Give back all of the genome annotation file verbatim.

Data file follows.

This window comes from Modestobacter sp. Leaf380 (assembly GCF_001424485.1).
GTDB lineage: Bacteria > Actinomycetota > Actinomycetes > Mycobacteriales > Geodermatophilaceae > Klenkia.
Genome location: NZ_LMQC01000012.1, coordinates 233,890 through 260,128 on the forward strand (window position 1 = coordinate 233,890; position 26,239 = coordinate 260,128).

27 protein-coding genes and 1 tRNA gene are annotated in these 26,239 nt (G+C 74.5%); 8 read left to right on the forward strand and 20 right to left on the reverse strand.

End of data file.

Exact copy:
This window comes from Modestobacter sp. Leaf380 (assembly GCF_001424485.1).
GTDB lineage: Bacteria > Actinomycetota > Actinomycetes > Mycobacteriales > Geodermatophilaceae > Klenkia.
Genome location: NZ_LMQC01000012.1, coordinates 233,890 through 260,128 on the forward strand (window position 1 = coordinate 233,890; position 26,239 = coordinate 260,128).

27 protein-coding genes and 1 tRNA gene are annotated in these 26,239 nt (G+C 74.5%); 8 read left to right on the forward strand and 20 right to left on the reverse strand.